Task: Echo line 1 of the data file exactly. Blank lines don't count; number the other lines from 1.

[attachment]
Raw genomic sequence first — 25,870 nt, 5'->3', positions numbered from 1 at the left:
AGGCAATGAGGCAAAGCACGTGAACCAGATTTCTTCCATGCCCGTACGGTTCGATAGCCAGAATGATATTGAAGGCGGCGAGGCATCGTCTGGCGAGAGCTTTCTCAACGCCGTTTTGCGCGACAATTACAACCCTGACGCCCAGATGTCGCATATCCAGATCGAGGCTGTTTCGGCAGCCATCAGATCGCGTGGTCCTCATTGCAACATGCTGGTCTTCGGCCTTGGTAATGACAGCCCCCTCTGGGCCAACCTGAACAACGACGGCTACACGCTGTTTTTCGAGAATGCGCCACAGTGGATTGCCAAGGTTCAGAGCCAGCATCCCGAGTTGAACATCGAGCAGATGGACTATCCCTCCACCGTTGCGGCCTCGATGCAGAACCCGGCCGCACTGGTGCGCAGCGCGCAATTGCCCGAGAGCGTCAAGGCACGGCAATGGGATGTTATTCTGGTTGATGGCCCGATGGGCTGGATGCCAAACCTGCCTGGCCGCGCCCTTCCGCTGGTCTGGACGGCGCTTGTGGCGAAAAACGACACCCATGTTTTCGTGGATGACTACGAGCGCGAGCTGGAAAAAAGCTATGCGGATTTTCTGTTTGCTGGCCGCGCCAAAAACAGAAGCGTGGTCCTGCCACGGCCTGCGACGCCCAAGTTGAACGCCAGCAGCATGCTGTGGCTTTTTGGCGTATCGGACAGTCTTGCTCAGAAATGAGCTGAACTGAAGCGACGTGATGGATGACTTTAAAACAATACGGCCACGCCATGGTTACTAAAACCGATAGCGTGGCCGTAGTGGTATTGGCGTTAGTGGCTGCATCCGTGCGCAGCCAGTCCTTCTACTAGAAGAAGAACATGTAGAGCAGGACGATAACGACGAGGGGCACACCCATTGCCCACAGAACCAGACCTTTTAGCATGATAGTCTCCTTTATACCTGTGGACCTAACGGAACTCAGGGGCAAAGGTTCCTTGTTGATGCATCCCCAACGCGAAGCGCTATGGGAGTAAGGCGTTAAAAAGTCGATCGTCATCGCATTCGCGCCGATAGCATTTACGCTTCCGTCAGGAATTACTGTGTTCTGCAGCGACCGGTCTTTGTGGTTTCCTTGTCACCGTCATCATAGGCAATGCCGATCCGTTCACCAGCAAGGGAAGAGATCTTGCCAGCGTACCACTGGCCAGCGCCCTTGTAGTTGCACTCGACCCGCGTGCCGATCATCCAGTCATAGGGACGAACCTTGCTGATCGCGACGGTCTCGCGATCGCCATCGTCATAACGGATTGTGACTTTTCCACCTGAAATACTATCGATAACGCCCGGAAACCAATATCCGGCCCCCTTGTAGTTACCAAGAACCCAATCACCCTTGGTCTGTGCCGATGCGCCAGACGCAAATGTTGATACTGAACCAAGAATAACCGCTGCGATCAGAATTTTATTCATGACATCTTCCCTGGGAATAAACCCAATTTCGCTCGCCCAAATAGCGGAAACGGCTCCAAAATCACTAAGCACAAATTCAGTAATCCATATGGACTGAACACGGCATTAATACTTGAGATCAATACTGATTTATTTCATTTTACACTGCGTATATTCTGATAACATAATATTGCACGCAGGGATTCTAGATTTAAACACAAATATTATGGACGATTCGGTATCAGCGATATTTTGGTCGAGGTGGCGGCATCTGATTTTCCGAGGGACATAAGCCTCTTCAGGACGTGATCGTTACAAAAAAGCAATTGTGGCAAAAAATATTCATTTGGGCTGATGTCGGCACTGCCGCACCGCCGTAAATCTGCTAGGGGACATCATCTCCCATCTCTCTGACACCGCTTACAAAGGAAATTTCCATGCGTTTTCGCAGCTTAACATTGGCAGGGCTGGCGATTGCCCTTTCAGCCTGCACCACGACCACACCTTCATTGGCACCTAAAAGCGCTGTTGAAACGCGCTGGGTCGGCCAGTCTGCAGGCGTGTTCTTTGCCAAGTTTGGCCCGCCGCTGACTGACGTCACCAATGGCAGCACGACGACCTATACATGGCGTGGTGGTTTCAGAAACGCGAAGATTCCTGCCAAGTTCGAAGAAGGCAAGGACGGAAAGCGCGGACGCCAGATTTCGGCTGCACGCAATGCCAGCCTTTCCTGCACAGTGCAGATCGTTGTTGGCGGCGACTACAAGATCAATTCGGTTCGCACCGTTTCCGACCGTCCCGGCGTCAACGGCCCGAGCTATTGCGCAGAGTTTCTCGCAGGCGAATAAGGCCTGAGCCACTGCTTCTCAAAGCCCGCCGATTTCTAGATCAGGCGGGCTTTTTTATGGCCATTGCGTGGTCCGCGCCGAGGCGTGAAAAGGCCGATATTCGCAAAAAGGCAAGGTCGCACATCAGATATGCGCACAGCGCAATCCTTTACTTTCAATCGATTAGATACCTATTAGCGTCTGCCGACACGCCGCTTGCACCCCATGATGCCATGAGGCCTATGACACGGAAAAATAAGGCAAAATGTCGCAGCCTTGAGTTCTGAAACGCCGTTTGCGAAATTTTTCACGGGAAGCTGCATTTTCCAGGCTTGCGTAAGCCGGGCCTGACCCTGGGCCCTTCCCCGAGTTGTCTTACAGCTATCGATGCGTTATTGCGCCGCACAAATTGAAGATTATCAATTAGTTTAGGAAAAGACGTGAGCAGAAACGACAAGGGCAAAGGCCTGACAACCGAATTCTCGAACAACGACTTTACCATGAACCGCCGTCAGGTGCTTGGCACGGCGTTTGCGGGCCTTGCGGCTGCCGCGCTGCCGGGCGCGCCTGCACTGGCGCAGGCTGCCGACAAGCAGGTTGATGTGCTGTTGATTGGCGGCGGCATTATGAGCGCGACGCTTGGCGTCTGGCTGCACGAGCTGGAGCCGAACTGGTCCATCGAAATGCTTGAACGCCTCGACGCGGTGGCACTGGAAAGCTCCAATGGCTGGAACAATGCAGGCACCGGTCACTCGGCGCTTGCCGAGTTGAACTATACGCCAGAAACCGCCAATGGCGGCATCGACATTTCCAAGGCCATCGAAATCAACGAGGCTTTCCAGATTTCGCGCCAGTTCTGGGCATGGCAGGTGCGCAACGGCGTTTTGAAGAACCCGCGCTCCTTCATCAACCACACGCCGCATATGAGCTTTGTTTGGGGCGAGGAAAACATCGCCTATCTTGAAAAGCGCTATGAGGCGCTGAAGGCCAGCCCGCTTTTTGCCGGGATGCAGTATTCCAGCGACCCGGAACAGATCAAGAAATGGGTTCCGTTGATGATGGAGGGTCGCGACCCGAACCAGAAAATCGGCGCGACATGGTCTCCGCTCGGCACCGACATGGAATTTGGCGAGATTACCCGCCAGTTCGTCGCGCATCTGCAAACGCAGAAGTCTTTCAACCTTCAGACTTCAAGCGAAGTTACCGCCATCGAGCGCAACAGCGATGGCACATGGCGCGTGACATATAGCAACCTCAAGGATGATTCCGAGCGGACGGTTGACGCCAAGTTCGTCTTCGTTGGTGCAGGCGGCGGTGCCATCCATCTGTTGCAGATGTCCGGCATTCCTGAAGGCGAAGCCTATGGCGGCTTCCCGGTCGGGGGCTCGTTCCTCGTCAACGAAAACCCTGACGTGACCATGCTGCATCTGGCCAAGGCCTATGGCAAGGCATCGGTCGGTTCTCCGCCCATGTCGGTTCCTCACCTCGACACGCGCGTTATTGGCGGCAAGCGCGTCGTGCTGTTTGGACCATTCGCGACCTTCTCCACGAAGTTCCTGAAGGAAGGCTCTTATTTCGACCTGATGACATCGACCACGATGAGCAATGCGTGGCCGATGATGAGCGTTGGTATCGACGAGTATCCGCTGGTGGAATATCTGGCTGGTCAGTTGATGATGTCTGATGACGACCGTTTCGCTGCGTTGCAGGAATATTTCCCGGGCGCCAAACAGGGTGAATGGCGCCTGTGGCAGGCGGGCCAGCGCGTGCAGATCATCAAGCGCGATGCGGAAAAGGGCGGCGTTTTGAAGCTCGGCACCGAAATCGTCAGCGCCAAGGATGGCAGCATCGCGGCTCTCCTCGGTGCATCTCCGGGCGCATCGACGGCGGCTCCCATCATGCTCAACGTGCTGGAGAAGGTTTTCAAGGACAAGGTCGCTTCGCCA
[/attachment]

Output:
Raw genomic sequence first — 25,870 nt, 5'->3', positions numbered from 1 at the left: